"We should reduce the number of cars in the cities" – Ben van Berkel makes immediately clear how he sees the city of the future. People should walk more and ride more bikes, says the architect, one of the world's most respected and active around the world, at the F.A.Z. Congress in Frankfurt on Thursday. It was the job of city planning to get people out of the car. This makes life more liveable and contributes to their health. The event is entitled "The city of the future: dense, digital, priceless".
The Dutchman cites Amsterdam as an example. In the meantime, people would start to leave the city center. This is due to the many tourists: "We are like Venice," says van Berkel first and laughs then. But that is also due to the many cars. Therefore, they would build parking lots on the city ring, from where the motorists would get into the city center. "Car-friendly cities are not the future," he says in a conversation with F.A.Z. editor Judith Lebmke. It would also help to make cities quieter and more liveable.
Houses that generate more energy than they consume
In the debate about the mobility of the future, he clearly positions himself on the side of the car opponents. Almost sheepishly, he admits that he drives his own car, but adds a "still" as if the car would inevitably belong to the past. He proudly reports that he has been growing his own food recently. For this he bought a weekend house in the north of the Netherlands. Now he is doing much better, cooking more, living healthier, spending more time with friends.
It becomes clear: Van Berkel not only wants to build beautiful houses, he also wants to make people's lives better: "enable encounters", "reduce CO2 emissions", "make cities safer".
Time and again, he uses examples from his projects in his arguments: he talks about a project in Eindhoven in the Netherlands, where they have built a settlement that is committed to the idea of the circular economy: "12 houses together produce more energy than they do consume, "he says. They would then sell the rest and thereby increase their income. In addition, the houses are networked via an "Urban Data Platform". The government worries about data security, but they have ensured with cyber security experts that nothing gets out. The project is located near a Tesla factory and a research center of the Dutch technology group Philips, a "small Silicon Valley" van Berkel calls the area in reference to the center of the tech world around San Francisco.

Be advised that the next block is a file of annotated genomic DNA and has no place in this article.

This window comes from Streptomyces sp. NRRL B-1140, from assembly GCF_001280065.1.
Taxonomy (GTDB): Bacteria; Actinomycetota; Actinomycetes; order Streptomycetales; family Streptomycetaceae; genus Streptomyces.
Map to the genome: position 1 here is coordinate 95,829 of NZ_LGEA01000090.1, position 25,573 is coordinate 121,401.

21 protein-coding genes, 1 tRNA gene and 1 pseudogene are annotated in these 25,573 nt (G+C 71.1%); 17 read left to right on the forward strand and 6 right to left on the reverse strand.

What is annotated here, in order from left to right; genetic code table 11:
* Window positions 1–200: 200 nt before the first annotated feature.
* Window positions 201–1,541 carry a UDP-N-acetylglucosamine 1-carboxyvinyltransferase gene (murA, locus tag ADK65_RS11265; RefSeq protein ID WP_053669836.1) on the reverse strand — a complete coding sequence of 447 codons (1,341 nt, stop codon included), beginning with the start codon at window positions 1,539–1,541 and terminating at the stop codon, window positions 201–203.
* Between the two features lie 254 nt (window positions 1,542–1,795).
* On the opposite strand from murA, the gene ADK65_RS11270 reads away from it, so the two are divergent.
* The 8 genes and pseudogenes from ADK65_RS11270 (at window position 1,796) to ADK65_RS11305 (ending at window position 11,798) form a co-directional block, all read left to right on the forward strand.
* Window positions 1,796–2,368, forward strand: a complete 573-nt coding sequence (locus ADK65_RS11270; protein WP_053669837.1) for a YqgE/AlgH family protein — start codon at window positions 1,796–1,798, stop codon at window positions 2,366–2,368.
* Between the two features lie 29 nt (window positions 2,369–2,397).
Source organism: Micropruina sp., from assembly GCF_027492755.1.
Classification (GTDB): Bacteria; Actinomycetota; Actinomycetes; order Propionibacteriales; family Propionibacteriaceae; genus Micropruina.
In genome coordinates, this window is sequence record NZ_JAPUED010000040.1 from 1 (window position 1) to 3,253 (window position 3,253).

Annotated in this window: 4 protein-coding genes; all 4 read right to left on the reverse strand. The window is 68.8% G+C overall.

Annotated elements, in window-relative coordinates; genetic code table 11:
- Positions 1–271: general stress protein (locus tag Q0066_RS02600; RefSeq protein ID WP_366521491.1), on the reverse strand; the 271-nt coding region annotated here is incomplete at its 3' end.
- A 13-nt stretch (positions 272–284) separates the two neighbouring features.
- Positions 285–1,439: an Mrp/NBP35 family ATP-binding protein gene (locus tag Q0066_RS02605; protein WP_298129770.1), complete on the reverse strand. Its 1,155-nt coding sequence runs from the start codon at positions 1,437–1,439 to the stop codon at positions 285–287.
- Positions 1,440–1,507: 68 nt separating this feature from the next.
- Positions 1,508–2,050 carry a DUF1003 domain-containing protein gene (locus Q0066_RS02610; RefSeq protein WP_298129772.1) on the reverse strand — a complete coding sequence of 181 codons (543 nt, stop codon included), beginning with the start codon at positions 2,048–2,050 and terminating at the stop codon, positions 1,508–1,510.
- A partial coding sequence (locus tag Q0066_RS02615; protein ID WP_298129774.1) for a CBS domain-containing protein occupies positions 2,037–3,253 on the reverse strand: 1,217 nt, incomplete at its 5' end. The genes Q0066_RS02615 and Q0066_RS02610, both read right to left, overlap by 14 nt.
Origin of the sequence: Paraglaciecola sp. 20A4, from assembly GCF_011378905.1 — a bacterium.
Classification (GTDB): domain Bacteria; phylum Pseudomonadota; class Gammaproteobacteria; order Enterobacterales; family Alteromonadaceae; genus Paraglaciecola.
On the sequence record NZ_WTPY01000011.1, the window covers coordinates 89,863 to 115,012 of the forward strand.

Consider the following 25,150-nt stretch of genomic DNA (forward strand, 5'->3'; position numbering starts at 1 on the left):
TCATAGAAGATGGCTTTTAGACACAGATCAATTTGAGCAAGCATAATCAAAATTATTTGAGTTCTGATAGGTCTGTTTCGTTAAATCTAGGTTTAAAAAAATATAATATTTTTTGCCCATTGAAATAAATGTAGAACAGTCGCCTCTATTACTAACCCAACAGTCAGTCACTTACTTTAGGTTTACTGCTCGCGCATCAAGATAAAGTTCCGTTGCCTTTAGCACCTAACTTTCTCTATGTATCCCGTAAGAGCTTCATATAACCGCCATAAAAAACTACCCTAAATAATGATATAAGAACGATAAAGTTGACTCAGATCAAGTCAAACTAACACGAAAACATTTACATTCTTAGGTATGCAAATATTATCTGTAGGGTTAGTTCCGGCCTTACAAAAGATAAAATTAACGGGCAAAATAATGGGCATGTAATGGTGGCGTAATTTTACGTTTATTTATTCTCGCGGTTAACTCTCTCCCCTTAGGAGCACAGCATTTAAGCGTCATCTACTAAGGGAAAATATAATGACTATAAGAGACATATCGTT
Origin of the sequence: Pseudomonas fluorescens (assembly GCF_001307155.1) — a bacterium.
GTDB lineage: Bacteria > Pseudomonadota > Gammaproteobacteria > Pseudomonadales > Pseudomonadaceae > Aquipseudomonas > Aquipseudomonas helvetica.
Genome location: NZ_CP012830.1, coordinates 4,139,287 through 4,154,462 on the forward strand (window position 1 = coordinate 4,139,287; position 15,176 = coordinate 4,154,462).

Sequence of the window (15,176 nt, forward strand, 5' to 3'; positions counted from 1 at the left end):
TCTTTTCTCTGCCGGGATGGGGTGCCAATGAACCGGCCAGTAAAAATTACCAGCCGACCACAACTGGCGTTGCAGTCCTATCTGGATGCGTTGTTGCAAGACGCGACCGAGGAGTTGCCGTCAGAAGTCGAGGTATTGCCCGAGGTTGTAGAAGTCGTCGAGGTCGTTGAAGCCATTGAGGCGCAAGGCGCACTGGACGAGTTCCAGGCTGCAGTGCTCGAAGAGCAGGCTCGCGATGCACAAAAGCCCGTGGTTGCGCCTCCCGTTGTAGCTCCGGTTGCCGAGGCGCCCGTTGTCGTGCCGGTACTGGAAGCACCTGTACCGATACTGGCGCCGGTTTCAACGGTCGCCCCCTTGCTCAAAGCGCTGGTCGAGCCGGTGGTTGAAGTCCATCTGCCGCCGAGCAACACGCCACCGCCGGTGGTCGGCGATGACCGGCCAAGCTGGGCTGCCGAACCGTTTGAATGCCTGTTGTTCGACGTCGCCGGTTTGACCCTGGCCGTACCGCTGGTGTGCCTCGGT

He cites further examples, from China, where one is "really radical in terms of sustainable buildings," from Singapore, where there are strict conditions for residents to plant trees on their balconies. He built a campus there, where the buildings are located closer together so that everything is within walking distance. "And we hid the elevators to make people walk more," he laughs.
In Arnhem in the Netherlands he designed a train station with no corners. "So that the dealers can not hide?" Asks F.A.Z. editor Lembke. "Exactly," replies van Berkel.
Van Berkel knows Frankfurt well. For fifteen years he taught at the Städelschule, a college of fine arts. It took a while for him to make friends with the city. "At first I thought: Frankfurt is a city of expats," he says of people who have moved in from abroad. "Then I discovered the beauty of the city. The Main is almost a beach for many people in the summer. "And it is a city of the underground world, which one must first discover.
"Technology for the good"
He is also involved in a major project in the center of Frankfurt: "The Four". Four new skyscrapers are being built there. There he wants to do a lot better, what he criticizes in big cities, that in the evening, for example, was not safe, because in some quarters only offices are housed and in the evening no one was traveling there. Restaurants, hotels, gyms and clubs are the answer. "Then it's alive at night," he says.
When he talks about the design of the towers, he gets into a rapture almost a bit. The facades were designed to reflect more light. Sometimes it seems as if the facades of the towers merge. "Then the towers dance together," he says. In 2023, the project is to be completed.
Not everyone is convinced in the audience. One questioned critically why in the pictures of his projects only young people are depicted. One finds that one must make the country life again more attractive. He agrees with that, says van Berkel: "Not everything can be condensed." Another criticizes the talk of "smart cities", where it comes to the digital networking of cities. He also agrees with her: "This is an empty expression". Too often, it's about making cities even more efficient through technology. "That's the opposite of sustainability," he complains. "We need technology for the good," he claims instead. And thus puts a fitting conclusion to the event.
(tagToTranslate) Ben van Berkel (t) Judith Lebmke (t) F.A.Z. (t) Congress (t) Car (t) Berkel (t) Frankfurt